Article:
Nefertiti had only given daughters to her husband, six in total. The new Pharaoh was issued from another late consort of Akhenaten (one of his own sisters), so Nefertiti would have no influence over him. The new Pharaoh was very young, and he was soon flocked by advisors who had interest that Egypt should put away every influence of his father’s heresy. Among these key advisors were his military chiefs, Ay and Hohemreb. They convinced him to restore the previous religion, to change his name to Tutankhamen, as the living image of Amon. As his advisors knew that the cause of Akhenaten's heresy came from the Hebrew influence over his court, they also convinced the new young ruler to restore the oppression over them and to impose new labour tasks. It was timely because the decision was made to move the capital back to Memphis after years of political abandon.
Ay on the left with Tutankhamen
(wall painting from Tutankhamen's tomb)
Nefertiti, being very influenced by the Amarna era, had given one of her daughters as spouse to a young man from the tribe of Judah: he was called Caleb and will play a prominent role in the future events of the Israelite history. Caleb has several nicknames in the Biblical text, one of them being Mered which means The Rebel In Hebrew, and this is the reason why Caleb would later be called Mered:
The Holy One, blessed be He, said: Let Caleb who rebelled [marad] against the plan of the spies come and take the daughter of Pharaoh who rebelled against the idols of her father's house.
--- Talmud, Megilah, 13a
This princess went further than her parents, who became monotheists, because she embraced the Hebrew faith under the influence of her husband. In the Biblical text, she was called her Hayehudiyah which means the Jewress. At a time when Jewish religion did not exist yet, Jews were however tagged as the people who believed to one God only. But she was also called Bithiah, maybe as a mean to describe that she was the spiritual heir of Tiaa who saved Moses and adopted him. Bithiah means daughter of God, to say that she embraced the faith of God:
And his wife [Caleb/Mered’s] Hayehudiyah bore Jered the father of Gedor, and Heber the father of Soco, and Jekuthiel the father of Zanoah -- and these are the sons of Bithiah the daughter of Pharaoh whom Mered took. --- I Chronicles 4:18
Who was this Egyptian princess married to Caleb? There could be several possibilities among the six daughters of Nefertiti. One of them being the princess Merit-Aten whose name means She is beloved of Aten. In some official correspondence, this princess was also named Mayati (may be close enough to the Hebrew Bithiah?) and, in the Egyptian genealogy, it is unclear to whom she was actually married, thus creating the hypothesis that she was not married to any important person of the Egyptian royal or upper class. Some records seem to indicate that she had been married to one of her half-brothers, a prince called Smenkhare who will succeed to his father Akhenaten for a very short time before he died. His widow Meritaten may have then been given as wife to young Caleb. But the wife of Caleb could have also been one of the other daughters of Nefertiti, all of them being half-sisters to Pharaoh Tutankhamen.
The new hardship was affecting Moses’ feelings towards his people. One day, he hit an Egyptian who was beating on a Hebrew slave and this resulted in the Egyptian's death. The incident had no apparent witness and yet, the fact became immediately known (Exodus 2:11-14). This detail tends to indicate that Moses was "framed" by people who wanted to get rid of him. A new power wanted to erase every influence of the previous policy and religion that Akhenaten employed himself of building. Maybe Nefertiti got involved in his defence, abhorring what was being done to the Hebrews. In this new spirit, she was an obstacle to remove anyway. So she was put to death, by poisoning or otherwise. She died at the young age of 40, in 1330 BCE and her mummy has never been found. Maybe her body was concealed from future investigation about the cause of her death, or destroyed as thought not to deserve a proper Egyptian burial (after all she was an heretic and probably of foreign origin).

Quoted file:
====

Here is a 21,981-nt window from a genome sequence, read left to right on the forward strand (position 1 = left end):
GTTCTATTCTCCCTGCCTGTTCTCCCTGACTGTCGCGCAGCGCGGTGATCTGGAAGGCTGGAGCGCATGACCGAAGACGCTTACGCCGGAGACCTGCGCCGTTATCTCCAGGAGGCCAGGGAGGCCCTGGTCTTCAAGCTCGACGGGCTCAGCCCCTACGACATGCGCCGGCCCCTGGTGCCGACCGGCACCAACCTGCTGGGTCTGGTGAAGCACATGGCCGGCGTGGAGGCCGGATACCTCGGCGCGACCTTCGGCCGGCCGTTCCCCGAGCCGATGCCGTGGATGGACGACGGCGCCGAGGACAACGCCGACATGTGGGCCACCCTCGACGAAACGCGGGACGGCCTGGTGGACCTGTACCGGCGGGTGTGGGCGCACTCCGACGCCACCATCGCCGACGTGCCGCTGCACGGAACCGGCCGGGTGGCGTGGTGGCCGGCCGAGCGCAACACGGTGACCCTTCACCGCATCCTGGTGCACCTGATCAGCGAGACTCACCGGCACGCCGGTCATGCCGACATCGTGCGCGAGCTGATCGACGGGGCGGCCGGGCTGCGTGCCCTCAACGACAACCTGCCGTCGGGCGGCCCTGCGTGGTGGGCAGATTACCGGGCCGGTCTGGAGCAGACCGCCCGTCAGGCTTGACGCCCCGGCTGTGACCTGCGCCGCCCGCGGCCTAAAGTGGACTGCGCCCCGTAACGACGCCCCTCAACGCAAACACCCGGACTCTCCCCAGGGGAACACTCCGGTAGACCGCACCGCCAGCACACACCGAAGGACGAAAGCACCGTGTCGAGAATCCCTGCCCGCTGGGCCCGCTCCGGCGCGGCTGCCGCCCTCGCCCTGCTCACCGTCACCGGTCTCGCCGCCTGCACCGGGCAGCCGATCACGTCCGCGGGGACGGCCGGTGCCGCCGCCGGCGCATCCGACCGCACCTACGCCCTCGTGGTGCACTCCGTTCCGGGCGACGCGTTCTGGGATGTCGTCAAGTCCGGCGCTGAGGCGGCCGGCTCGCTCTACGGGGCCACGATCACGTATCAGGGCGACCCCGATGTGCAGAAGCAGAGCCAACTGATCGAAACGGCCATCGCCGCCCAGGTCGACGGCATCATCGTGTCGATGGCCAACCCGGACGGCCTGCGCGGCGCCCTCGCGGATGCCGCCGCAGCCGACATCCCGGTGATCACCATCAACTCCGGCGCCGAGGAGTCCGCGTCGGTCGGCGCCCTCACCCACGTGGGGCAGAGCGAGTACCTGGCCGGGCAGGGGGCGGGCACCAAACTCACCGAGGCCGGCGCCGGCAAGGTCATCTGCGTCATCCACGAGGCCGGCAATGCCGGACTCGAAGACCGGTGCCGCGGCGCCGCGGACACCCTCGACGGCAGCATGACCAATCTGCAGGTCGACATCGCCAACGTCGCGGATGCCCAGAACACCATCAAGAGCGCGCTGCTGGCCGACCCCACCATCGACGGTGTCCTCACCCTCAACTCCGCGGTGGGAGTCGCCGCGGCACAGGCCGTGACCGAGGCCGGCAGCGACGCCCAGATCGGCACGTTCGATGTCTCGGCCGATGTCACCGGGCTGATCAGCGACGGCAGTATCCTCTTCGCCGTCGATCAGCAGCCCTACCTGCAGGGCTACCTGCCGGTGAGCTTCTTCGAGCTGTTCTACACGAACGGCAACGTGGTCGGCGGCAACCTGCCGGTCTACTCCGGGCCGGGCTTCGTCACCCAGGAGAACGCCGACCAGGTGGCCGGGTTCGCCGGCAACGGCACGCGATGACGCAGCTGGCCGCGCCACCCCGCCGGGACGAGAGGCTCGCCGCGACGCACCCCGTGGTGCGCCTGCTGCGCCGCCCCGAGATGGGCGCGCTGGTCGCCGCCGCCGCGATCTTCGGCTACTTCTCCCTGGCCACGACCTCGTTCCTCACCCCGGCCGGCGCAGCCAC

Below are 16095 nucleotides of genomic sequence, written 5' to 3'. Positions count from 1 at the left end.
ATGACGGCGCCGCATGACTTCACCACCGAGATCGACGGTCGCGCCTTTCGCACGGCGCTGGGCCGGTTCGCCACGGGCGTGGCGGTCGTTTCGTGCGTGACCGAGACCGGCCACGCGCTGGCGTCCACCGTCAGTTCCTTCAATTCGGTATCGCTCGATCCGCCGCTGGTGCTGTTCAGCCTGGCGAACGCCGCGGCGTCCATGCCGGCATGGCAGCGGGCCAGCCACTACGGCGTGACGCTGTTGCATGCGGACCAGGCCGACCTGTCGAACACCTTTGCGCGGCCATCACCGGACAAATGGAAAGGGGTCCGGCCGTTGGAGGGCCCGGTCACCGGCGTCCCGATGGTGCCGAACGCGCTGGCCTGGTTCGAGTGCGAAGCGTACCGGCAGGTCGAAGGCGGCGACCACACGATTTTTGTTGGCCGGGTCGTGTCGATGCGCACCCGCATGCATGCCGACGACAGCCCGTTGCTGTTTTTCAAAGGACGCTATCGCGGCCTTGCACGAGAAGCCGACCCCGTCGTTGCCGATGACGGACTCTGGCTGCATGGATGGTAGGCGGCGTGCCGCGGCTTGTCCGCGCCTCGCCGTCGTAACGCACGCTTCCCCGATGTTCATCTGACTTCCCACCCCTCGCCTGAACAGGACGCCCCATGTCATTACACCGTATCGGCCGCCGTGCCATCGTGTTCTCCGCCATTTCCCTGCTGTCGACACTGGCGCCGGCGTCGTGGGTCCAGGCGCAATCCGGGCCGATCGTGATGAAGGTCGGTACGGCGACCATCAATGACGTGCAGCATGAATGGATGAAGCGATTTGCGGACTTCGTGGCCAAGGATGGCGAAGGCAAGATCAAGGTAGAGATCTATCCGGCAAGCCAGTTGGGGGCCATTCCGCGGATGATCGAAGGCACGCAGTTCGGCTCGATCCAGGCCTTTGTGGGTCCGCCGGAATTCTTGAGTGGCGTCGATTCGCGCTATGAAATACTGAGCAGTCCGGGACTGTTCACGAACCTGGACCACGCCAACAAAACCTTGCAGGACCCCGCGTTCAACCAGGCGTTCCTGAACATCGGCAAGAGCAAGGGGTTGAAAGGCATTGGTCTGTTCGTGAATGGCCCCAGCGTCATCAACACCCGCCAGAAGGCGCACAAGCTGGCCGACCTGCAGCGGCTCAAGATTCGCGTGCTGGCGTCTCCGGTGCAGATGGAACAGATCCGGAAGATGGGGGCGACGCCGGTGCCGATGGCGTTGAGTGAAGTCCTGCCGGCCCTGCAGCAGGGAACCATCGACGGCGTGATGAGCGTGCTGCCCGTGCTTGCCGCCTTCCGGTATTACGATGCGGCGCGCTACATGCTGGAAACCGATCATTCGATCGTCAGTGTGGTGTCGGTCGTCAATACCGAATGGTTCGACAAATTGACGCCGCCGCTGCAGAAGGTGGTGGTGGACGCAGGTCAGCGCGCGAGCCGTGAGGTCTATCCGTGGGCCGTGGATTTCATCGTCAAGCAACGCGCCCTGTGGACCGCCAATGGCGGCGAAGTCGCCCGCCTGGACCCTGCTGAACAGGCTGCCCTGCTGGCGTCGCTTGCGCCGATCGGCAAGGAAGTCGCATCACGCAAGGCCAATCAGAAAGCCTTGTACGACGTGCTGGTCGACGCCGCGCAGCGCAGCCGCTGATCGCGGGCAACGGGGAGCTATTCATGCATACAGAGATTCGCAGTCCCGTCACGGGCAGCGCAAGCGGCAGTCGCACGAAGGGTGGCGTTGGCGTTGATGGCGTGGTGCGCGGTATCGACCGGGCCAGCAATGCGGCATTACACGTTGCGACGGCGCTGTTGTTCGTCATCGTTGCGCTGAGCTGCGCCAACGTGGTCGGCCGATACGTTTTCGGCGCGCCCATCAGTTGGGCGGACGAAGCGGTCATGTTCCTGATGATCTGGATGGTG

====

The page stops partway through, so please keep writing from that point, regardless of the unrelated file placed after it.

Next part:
Moses was at once condemned to death by Tutankhamen or rather by his main adviser Ay who had restarted the oppression of the Hebrews. The Biblical text indeed infers that the Pharaoh at the time was not such a powerful character but was rather led by somebody else (obviously an advisor):
And Pharaoh heard this thing [that Moses slained an Egyptian] and he requested to kill Moses.--- Exodus 2:15Indeed the expression requested (וַיְבַקֵּשׁ) is a rather strange expression which hints that someone else actually ordered to kill Moses. This would perfectly fit the assumption of the said Pharaoh was the weaker Tutankhamen who was manipulated by his priests and advisors, the first of them being Ay. This is further confirmed by the following:
And the Lord said unto Moses in Midian: 'Go, return into Egypt; for all the men that requested your soul are dead.'--- Exodus 4:19
How many men could possibly ask for the life of Moses? Pharaoh was not alone in this decision because the decision did not belong to him alone. But the verse actually mentions your soul, and not just your life. This is indicative that the men, advisors and priests around Pharaoh, not only wanted to destroy Moses physically but also destroy the spiritual legacy he had left in Egypt, and this can only apply to the monotheist heresy of Akhenaten.
Moses had to ran away from Egypt. He was then 56 years old. He went to the desert of Midian, and started a new life there, marrying Zipporah, the daughter of a local chieftain called Yitro. These nomadic people were the descendants of Midian, who was one the sons of Abraham and of his second wife Keturah (see Generation 18).
After less than 10 years of reign, Tutankhamen fell ill, maybe due to some genetic disorder caused by so many successive inter-marriages within the current Egyptian 18th dynasty. He died in 1323 BCE, without heir.
He was succeeded by his first advisor, Ay, who was an older man linked to the royal family. But he died after 4 years. He was the one who had reinitiated the oppression against the Hebrews, as it is said:
And it came to pass in the course of those many days that the king of Egypt died; and the children of Israel sighed by reason of the bondage, and they cried, and their cry came up unto God by reason of the bondage. And God heard their groaning, and God remembered His covenant with Abraham, with Isaac, and with Jacob. And God saw the children of Israel, and God took cognizance of them. --- Exodus 2:23-25
 To learn about the Metonic Cycle, see article in Wikipedia.
 According to a recent DNA analysis, the mother of Tutankhamen seems to be the "Young Lady" for whom a mummy had been discovered but never formally identified before; to read this article, click here
 However, according to Jewish tradition, Moses left Egypt at the age of 40, lived 40 years in Midian, then the last 40 years with the Israelites following the Exodus. If Moses had left Egypt at the age of 40 after killing an Egyptian who was oppressing the Hebrews, it would mean that the oppression also took place during the reign of Akhenaten.